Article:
Reverend Freddie B. Dixon Sr. has served the Austin community for the past 33 years in the capacity of United Methodist minister and elder, and as a board member of several city and nonprofit agencies, including the Capitol Area United Way, Campfire USA Board of Directors and the Austin City Planning Commission. Rev. Dixon is credited with co-founding the Austin Area Urban League and providing leadership in the creation of the magnet school at Kealing Middle School. He has been an active voice for East Austin on many issues. As a diversity and community engagement officer in the Division of Diversity and Community Engagement, Rev. Dixon has been instrumental in creating several strategic partnerships between the university and community organizations, including special relationships with the African American Men and Boys Harvest Foundation, the Texas Black History Preservation Project and the ProArts Collective.
COMMUNITY PARTNERSHIP AWARD
Huston-Tillotson University – Dr. Larry L. Earvin
This year marks the 135th anniversary of Huston-Tillotson University—the oldest institution for higher education in Austin. The university's roots go back to the founding of Tillotson College, one of the original Historically Black Colleges and Universities established to educate freed slaves. The university now serves 901 students, making this academic year the 11th straight year that enrollment has increased.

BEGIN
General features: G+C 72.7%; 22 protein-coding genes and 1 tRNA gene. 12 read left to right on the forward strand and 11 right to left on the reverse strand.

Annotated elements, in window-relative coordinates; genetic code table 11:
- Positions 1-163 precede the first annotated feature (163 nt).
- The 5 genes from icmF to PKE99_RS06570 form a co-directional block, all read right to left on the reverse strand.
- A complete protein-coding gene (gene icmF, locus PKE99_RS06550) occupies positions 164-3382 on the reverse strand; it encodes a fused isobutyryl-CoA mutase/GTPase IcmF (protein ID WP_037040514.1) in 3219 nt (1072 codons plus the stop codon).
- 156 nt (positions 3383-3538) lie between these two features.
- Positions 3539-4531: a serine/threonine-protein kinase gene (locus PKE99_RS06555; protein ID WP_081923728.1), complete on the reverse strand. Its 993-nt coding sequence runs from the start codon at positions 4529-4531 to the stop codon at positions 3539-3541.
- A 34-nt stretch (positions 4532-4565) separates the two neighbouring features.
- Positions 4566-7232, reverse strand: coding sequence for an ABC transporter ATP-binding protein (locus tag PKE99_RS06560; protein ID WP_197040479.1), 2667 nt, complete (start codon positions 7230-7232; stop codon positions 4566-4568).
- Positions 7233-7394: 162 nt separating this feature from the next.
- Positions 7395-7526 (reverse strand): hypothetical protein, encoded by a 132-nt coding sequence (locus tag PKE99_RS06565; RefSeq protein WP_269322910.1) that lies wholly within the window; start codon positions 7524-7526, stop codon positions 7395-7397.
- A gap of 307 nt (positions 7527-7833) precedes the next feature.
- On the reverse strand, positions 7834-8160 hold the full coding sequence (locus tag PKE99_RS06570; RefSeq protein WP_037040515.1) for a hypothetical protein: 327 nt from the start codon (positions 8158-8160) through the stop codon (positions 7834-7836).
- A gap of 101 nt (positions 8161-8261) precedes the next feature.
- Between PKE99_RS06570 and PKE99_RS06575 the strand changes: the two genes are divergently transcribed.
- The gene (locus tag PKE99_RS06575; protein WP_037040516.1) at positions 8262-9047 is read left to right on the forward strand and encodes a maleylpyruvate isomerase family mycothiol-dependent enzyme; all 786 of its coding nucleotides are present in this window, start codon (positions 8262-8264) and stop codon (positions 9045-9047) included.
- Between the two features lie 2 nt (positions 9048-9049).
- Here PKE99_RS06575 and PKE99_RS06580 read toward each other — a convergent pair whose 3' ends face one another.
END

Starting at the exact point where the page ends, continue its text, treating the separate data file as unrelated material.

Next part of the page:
Dr. Larry L. Earvin has served as the university's president since 2000. During his tenure,
Dr. Earvin has facilitated the name change from Huston-Tillotson College to Huston-Tillotson University. He has upgraded science laboratories, renovated residence halls and established an honors program. He has also successfully raised millions of dollars for scholarships and building renovations. The university is undertaking its first new construction in 1974, building a new Health and Wellness Center.
Earlier this year the Board of Trustees extended Dr. Earvin's contract for another five years, allowing him more time to work on his personal goal of increasing the enrollment of Huston-Tillotson.
ProArts Collective – Lisa Byrd
ProArts Collective was co-founded in 1993 by well known local actor, producer and director Boyd Vance. ProArts was founded for the promotion, production and preservation of African American theatre arts. Several years later, the organization began providing African-American theater artists in Austin with much-needed services such as networking, administrative consultation, production and fiscal management, and referrals for theater and film production.
Currently, ProArts is dedicated to fostering artistic expression representing the African Diaspora and is dedicated to the production of works for the enrichment of the community. ProArts has a full calendar of art activities, including arts programs in local area schools and an annual African American dance festival. The collective and its sister organization, the African American Arts Technical Resource Center, have been led by Lisa Byrd since 2005. Ms. Byrd was formerly the production director at Ballet Austin. She has been an active leader and advocate for the Austin African American Cultural Heritage District and a board member for the Austin Revitalization Authority.
SANDE Youth Project – Toni Tipton-Martin